Changing the point of view of each image
Changing where the subject appears in each image
Changing the aspect ratio of each image
Changing the number of subjects in each image
Adding, removing, and modifying subject details, like color and size
Adding and removing background details
Hanging the generated works on gallery walls
Unfortunately, at the moment, DALL·E 3 creates a new prompt based on your requests and then generates a new set of images, rather than making edits directly. Sometimes the changes between the two images will be small and exactly what you want—when that happens, it feels like magic. But other times, DALL·E 3 will also throw out what you liked about any given image.
Still, working with DALL·E 3 to fine-tune the prompt that gets you exactly what you want is much easier and more efficient than relying on trial-and-error, like you had to with DALL·E 2. It helps that DALL·E 3 also continues to jazz things up and make more interesting and evocative prompts for you.
How to get the best results with DALL·E 3
While DALL·E 3 is still in beta, it’s possible to get some great results with it. In particular, I found that DALL·E 3 was excellent at creating drawings, paintings, and other kinds of artwork, rather than photorealistic images. Here are some things to keep in mind to help you get the best results.
Give detailed prompts
Even though DALL·E 3 makes it easier to use simpler prompts by extrapolating out a lot of things itself, if you want a particular image, add lots of details to your prompt. For example, the screenshot below started with my prompt:
“A really detailed oil painting of a Belgian Malinois dressed as a pirate captaining his ship through a fraught pirate battle with another ship. He wears a tricorn hat and holds a pistol as he barks orders to his crew. The seas are heavy, the rain is pelting down, everything is a bit chaotic. Dark and moody colors. We wonder if he’ll survive.”
Pretty good, right?
DALL·E 3 understands numbers and position
Although it’s still possible to overload DALL·E 3 with a ridiculous number of details in your prompt, it’s much much harder than it was with DALL·E 2. And while it’s still not perfect, DALL·E 3 has a significantly better understanding of things like numbers and the position of different elements within your image.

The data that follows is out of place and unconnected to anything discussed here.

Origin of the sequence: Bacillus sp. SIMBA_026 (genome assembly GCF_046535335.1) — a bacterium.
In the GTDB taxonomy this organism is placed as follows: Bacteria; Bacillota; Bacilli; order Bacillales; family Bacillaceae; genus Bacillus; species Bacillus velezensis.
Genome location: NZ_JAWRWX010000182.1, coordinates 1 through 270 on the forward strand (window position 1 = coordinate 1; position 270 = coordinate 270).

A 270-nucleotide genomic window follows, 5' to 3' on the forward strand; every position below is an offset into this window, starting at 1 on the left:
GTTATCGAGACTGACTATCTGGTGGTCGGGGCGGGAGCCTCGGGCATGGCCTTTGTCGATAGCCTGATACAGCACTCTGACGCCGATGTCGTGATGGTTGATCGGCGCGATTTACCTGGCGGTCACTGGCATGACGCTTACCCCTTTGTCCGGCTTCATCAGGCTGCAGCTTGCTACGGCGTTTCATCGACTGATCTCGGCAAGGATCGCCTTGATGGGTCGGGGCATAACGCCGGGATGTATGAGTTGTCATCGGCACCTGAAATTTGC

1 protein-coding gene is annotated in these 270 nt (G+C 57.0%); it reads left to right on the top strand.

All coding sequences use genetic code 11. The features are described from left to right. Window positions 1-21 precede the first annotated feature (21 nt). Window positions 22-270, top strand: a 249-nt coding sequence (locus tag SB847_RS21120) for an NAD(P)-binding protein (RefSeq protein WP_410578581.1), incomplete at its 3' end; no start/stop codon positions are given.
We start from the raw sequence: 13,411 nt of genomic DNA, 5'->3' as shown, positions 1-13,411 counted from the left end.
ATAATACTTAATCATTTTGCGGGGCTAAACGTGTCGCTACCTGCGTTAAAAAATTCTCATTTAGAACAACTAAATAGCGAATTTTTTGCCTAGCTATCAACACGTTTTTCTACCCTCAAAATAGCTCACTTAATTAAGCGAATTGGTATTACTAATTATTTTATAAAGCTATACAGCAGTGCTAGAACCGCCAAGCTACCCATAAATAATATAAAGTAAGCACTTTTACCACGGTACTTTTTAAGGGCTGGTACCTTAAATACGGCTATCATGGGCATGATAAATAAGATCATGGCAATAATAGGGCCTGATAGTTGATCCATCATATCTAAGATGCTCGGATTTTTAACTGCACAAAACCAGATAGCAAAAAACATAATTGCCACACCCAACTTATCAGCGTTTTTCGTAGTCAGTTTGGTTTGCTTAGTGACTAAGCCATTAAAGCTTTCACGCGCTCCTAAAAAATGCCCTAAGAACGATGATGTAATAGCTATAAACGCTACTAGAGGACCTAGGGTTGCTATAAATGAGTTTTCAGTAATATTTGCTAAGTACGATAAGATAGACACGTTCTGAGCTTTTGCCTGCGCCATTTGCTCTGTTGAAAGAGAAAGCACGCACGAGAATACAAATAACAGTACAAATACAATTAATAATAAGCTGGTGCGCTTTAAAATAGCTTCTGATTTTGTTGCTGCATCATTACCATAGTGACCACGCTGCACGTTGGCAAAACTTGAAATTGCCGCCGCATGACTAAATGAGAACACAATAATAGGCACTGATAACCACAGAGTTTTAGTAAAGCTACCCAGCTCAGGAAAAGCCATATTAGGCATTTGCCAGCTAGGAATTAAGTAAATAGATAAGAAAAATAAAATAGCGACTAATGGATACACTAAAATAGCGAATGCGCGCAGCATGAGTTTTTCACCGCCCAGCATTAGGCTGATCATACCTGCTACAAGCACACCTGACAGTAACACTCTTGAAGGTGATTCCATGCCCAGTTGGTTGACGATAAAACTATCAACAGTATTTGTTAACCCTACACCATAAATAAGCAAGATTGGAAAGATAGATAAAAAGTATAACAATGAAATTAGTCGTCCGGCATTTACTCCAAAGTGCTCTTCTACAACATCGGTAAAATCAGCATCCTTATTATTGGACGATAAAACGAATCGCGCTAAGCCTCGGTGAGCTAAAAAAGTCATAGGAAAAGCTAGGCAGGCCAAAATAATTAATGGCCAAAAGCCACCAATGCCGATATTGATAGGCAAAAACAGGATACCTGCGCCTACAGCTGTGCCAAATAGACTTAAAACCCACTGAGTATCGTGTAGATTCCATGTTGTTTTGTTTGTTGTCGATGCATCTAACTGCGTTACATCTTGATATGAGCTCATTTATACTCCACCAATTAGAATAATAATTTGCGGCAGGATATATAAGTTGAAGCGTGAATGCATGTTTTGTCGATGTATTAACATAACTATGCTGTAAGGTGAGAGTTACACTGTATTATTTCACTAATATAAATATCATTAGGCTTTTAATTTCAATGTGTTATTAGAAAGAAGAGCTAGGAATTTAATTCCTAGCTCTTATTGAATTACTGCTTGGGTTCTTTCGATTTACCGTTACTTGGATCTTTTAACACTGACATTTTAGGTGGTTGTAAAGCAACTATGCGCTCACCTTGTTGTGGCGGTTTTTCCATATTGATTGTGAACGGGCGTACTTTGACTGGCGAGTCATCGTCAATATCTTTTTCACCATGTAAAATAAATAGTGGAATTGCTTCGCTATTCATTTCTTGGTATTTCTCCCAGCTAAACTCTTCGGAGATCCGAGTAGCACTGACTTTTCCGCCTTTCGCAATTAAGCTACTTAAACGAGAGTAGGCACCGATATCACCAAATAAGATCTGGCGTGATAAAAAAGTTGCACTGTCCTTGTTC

For example, you can ask it to generate something in the foreground or on the left side of the image, and it will most likely do it. Similarly, if you ask it for a specific number of something, it will get it right more often than not.
Ask for subtle variations
If you ask DALL·E 3 to make variations based on one of its results, it can sometimes make pretty big changes to the initial prompt. If you would prefer it kept things a bit more similar, ask it to make “subtle variations.” While this doesn’t stop it from generating entirely new images, I found that it would change the initial prompts less.
50 requests every three hours is a lot
I tested DALL·E 3 a lot over two days to write this article, and I never hit the limit. Take the time to tell it what to do and work through each image. You’re unlikely to hit the cap without really trying.
Have fun and play around
Seriously, the only way to really grasp what DALL·E 3 is—and isn’t—capable of is to play around with it for yourself. ChatGPT was able to pull off some requests that I really thought it would struggle with, but it also completely messed up what I though were simple changes.
Getting more from DALL·E
DALL·E 3 is one of the best image generators out there, but using it through ChatGPT won’t fit with every workflow. DALL·E 2 is still available if you want to send requests through an API or play around with more advanced features like in-painting and out-painting.
And if you connect DALL·E to Zapier, you can automate your AI image generation to create images straight from the other apps you use most. Learn more about how to automate AI image generation, or get started with one of these workflows.
Zapier is a no-code automation tool that lets you connect your apps into automated workflows, so that every person and every business can move forward at growth speed. Learn more about how it works.